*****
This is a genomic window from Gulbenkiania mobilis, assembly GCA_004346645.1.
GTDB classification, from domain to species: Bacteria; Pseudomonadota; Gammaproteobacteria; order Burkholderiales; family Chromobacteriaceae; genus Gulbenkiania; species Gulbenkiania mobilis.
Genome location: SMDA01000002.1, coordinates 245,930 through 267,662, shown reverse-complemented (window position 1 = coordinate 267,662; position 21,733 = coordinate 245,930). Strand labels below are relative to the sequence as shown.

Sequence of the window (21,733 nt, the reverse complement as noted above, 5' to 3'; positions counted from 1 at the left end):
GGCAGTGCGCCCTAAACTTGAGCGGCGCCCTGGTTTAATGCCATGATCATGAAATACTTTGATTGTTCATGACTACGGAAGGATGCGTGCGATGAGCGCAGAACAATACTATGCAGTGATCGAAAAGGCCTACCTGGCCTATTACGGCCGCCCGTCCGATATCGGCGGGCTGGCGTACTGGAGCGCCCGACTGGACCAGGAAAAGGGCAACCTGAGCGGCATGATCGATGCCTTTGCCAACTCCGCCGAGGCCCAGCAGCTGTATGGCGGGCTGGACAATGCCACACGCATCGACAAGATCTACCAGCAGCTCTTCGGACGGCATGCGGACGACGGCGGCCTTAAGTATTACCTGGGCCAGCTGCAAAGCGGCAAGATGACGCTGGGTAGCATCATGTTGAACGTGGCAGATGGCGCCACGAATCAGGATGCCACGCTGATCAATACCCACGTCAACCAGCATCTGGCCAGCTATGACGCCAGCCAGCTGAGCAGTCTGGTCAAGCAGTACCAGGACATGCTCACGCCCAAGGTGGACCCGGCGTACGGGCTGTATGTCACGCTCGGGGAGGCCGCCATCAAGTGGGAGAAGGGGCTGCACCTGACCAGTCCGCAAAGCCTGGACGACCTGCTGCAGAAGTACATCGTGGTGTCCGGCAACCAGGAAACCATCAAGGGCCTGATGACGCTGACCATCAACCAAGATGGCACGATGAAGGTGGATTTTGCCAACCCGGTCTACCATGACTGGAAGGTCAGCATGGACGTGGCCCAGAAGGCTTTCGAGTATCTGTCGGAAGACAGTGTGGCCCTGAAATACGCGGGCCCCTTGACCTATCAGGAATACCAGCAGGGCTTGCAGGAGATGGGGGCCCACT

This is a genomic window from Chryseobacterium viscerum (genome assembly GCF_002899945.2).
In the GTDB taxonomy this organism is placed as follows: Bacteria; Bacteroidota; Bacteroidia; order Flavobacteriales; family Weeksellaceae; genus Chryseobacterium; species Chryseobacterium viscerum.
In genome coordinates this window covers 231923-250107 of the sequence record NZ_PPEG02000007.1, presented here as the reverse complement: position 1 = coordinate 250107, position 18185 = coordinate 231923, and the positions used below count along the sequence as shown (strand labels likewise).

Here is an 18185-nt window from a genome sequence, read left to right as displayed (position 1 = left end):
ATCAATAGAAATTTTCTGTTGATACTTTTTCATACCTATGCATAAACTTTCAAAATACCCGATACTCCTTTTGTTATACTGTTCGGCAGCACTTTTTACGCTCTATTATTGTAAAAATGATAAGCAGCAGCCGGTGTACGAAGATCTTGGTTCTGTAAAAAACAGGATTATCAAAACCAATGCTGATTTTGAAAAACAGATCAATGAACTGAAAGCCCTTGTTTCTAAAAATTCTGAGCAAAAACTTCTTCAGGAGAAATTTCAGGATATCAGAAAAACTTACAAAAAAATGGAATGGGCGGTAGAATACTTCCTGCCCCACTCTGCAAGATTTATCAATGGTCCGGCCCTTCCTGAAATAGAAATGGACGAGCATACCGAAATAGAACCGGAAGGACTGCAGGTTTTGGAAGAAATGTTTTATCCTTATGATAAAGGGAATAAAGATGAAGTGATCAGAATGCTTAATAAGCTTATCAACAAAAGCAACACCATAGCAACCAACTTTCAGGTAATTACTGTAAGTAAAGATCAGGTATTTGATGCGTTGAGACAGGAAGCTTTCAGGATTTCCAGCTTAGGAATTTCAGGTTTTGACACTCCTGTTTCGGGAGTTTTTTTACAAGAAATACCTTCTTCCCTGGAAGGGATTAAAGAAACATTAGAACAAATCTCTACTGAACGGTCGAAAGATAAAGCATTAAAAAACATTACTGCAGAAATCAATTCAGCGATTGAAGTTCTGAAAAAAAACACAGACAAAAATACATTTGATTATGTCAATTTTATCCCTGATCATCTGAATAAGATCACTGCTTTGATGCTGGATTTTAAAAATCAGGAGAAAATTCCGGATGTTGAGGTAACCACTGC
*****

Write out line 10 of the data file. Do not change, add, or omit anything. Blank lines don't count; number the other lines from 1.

ATCAATAGAAATTTTCTGTTGATACTTTTTCATACCTATGCATAAACTTTCAAAATACCCGATACTCCTTTTGTTATACTGTTCGGCAGCACTTTTTACGCTCTATTATTGTAAAAATGATAAGCAGCAGCCGGTGTACGAAGATCTTGGTTCTGTAAAAAACAGGATTATCAAAACCAATGCTGATTTTGAAAAACAGATCAATGAACTGAAAGCCCTTGTTTCTAAAAATTCTGAGCAAAAACTTCTTCAGGAGAAATTTCAGGATATCAGAAAAACTTACAAAAAAATGGAATGGGCGGTAGAATACTTCCTGCCCCACTCTGCAAGATTTATCAATGGTCCGGCCCTTCCTGAAATAGAAATGGACGAGCATACCGAAATAGAACCGGAAGGACTGCAGGTTTTGGAAGAAATGTTTTATCCTTATGATAAAGGGAATAAAGATGAAGTGATCAGAATGCTTAATAAGCTTATCAACAAAAGCAACACCATAGCAACCAACTTTCAGGTAATTACTGTAAGTAAAGATCAGGTATTTGATGCGTTGAGACAGGAAGCTTTCAGGATTTCCAGCTTAGGAATTTCAGGTTTTGACACTCCTGTTTCGGGAGTTTTTTTACAAGAAATACCTTCTTCCCTGGAAGGGATTAAAGAAACATTAGAACAAATCTCTACTGAACGGTCGAAAGATAAAGCATTAAAAAACATTACTGCAGAAATCAATTCAGCGATTGAAGTTCTGAAAAAAAACACAGACAAAAATACATTTGATTATGTCAATTTTATCCCTGATCATCTGAATAAGATCACTGCTTTGATGCTGGATTTTAAAAATCAGGAGAAAATTCCGGATGTTGAGGTAACCACTGC